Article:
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Why is it Jesus Washed the Disciples’ Feet?

Jesus washed the disciples' feet to provide an example to all of us.

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Jesus washed the disciples’ feet on the last night He spent with them before going to the cross. What is the significance of this act?

After washing their feet, he put on his robe again and sat down and asked, “Do you understand what I was doing? You call me ‘Teacher’ and ‘Lord,’ and you are right, because that’s what I am. And since I, your Lord and Teacher, have washed your feet, you ought to wash each other’s feet. I have given you an example to follow. Do as I have done to you. (John 13:12-15)

In biblical times, the act of washing feet when a guest entered one’s household was sometimes done by the guest themselves. But in some cases, the house servants would be responsible for doing this.

Given what footwear must have been like, and walking being a primary mode of transportation, it had to be a disgusting job for whoever did it.

Everyone has that one job, that no matter how low they get, they just won’t do. It’s just too embarrassing, too messy, to unfulfilling.

Now, picture doing that job, but doing it in front of your closest friends.

Now, imagine doing it for your closest friends.

The Church Emphasis on Jesus Washing the Disciples’ Feet

John’s Gospel is the only one that records Jesus washed the disciples’ feet. There are several details about Christ’s life on earth we only get from John. This one has had a lasting impact on the church.

The ceremonial act of foot washing is still observed by many denominations today, some even considering it a 3rd ordinance alongside baptism and the Lord’s Supper.

The term Maundy has roots in both Old French and Latin; we use it today in the term Maundy Thursday during the Holy Week of Easter.

That means alongside Good Friday and Easter Sunday, we have a day set aside that refers to this specific act of Christ’s. It is clear that this passage describing where Jesus washed the disciples’ feet has been revered by many believers over time.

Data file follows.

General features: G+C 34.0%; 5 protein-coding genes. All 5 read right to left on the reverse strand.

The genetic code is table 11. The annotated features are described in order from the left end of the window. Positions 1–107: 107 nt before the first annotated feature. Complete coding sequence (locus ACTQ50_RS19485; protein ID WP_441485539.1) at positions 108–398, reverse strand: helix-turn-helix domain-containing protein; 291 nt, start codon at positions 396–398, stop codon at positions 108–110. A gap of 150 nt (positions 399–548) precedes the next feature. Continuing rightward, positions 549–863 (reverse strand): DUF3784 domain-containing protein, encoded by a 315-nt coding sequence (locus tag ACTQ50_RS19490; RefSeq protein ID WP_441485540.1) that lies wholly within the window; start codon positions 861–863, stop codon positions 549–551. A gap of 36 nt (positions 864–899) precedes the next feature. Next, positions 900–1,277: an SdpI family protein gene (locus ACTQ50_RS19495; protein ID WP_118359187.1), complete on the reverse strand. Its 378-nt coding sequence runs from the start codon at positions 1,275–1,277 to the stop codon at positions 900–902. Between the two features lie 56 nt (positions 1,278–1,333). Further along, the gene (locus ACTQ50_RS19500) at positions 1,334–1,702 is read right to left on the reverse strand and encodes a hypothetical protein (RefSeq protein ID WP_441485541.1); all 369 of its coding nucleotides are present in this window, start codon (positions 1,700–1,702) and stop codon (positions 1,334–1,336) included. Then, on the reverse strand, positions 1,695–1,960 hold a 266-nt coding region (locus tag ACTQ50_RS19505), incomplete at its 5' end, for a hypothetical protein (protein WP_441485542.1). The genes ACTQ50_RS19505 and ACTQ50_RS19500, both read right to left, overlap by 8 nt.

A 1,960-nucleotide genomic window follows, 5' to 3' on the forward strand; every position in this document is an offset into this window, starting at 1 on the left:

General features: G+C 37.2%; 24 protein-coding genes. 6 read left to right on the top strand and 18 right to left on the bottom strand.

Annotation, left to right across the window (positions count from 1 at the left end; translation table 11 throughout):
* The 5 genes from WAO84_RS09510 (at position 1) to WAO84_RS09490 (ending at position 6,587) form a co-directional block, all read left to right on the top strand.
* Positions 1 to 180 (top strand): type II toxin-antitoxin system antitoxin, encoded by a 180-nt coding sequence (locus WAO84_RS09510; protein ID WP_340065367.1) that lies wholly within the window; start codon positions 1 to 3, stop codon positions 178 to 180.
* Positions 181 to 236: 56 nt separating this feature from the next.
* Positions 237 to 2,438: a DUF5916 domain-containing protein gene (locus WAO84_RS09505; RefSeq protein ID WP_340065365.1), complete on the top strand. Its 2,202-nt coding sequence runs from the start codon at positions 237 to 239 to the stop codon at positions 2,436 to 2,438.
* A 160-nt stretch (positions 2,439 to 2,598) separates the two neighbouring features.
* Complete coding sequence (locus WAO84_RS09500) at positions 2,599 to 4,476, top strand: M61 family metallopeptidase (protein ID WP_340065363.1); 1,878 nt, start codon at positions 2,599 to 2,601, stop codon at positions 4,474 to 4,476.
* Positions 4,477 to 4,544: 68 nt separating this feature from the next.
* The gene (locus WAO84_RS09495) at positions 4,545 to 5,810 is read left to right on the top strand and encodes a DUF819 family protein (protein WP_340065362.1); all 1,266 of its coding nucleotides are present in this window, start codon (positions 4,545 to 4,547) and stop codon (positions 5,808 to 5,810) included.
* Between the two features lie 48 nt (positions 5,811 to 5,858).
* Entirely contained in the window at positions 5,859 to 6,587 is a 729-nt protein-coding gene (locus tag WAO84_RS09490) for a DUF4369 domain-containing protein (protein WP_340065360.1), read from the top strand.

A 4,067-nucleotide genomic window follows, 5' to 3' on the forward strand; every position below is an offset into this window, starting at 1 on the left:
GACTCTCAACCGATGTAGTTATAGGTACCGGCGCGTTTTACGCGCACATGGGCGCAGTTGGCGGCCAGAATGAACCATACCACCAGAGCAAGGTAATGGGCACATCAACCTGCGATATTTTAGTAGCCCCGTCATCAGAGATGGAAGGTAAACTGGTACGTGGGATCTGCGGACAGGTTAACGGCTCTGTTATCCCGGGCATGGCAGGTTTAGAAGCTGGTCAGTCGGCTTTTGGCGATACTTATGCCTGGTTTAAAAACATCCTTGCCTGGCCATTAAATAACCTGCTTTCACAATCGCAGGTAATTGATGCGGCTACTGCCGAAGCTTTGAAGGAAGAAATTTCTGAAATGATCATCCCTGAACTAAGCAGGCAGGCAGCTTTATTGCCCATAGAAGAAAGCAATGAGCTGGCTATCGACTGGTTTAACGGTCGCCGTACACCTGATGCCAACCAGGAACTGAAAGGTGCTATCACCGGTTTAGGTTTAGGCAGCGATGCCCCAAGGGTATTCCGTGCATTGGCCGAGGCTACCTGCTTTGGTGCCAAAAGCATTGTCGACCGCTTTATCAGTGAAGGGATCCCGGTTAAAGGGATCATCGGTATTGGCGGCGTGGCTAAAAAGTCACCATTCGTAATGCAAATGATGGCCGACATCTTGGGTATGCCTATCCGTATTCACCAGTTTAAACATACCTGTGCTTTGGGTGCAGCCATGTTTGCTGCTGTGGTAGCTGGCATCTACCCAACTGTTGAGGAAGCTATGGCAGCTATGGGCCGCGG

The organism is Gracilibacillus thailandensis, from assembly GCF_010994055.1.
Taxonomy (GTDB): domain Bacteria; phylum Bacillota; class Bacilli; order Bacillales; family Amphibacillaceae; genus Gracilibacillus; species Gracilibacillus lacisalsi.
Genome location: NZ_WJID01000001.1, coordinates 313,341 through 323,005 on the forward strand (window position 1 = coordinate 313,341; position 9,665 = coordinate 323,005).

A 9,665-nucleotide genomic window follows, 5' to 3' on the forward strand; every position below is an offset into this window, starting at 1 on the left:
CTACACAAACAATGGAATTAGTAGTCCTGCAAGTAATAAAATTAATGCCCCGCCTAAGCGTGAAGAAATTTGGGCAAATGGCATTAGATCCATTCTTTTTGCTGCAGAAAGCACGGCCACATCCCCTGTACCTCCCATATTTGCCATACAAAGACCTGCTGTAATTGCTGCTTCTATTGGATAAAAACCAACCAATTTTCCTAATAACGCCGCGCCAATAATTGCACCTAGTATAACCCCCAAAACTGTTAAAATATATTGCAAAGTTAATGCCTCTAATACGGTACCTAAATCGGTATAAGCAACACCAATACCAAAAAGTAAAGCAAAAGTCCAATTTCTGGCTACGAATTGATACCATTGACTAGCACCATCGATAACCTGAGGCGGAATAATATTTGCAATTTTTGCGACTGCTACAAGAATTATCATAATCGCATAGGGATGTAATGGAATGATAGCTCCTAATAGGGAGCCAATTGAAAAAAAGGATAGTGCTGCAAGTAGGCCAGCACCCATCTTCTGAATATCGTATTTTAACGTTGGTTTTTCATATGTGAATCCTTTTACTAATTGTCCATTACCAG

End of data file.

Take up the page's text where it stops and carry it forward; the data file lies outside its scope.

And yet, it signifies more than mere religious ceremony. It is a command to be obeyed.

The Commandment to Wash Each Other’s Feet

As His disciples, Jesus expects us to follow Him in obedience. Christ is gracious to us in that He spells out what is expected of us, without ambiguity, if we are ready to follow Him in surrender.

Link to Pinterest pin image of man standing at edge of sea, with sand on his feet and toes with text that reads "Before Jesus went to the cross, He washed the disciples' feet". For example, here where Christ has given us this command, He makes it clear that we are to do this for one another. When Jesus washed the disciples’ feet, he repeated this 3 times for emphasis: You ought. I have given you an example. Do as I have done.

To make sure the disciples didn’t miss the point, He did more than just tell them to wash each other’s feet. He took on the role of a servant and did it Himself. Let me say that again; Jesus Christ took on the role of a servant. Before Jesus went to the cross, He washed the disciples’ feet.

Even if we didn’t understand by observation, the Bible tells us of the humility that Christ put on when He came to earth in human form (Philippians 2:5-8). And now, here Jesus, the Messiah, the King of Kings and Lord of Lords, is washing the disciples’ feet. Their dirty, dusty, smelly, sweaty, nasty feet.

So what was Jesus trying to teach us when He washed the disciples’ feet?

The Significance of Jesus Washing the Disciples’ Feet

When Jesus washed the disciples’ feet, it was a lesson in true and complete humility. And this was the lesson; that we are to treat each of our fellow brothers and sisters in Christ as more important than ourselves.

Now, this is a message that Jesus taught the disciples often.

One time when the disciples were arguing about which of them was the greatest, Jesus told them that the one who would be first among them would have to take on the role of a servant to the rest (Mark 9:33-35).

In teaching about prayer, Jesus commends the man who beat his chest and called himself a sinner, saying that by his humility he went home justified (Luke 18:9-14).

Another time Jesus contrasted the way disciples of His should act as opposed to the rulers of the world who “lord it over” others (Mark 10:42-45).

As disciples of His, we should be willing to serve each other, no matter how low, how embarrassing a help it is. We should be willing to go to any lengths to show unfailing love to each other.

When we are tempted to withhold service from others, we need to remember: If Jesus can wash our feet, we should be ready to wash anyone’s feet. For it is in so doing that we are obeying Christ in the 2 greatest commandments.

Jesus showed a willingness to exhibit great humility to those He loved. As His servants, how can we do any less?

More verses about being humble servants to each other:

Psalm 25:8-9; Proverbs 18:12; Matthew 11:29-30; 2 Corinthians 8:9; Galatians 5:13; Ephesians 4:2; James 3:13

All Biblical reference links courtesy of Bible Gateway, a searchable online Bible tool hosting more than 200 versions of the Bible in over 70 languages.

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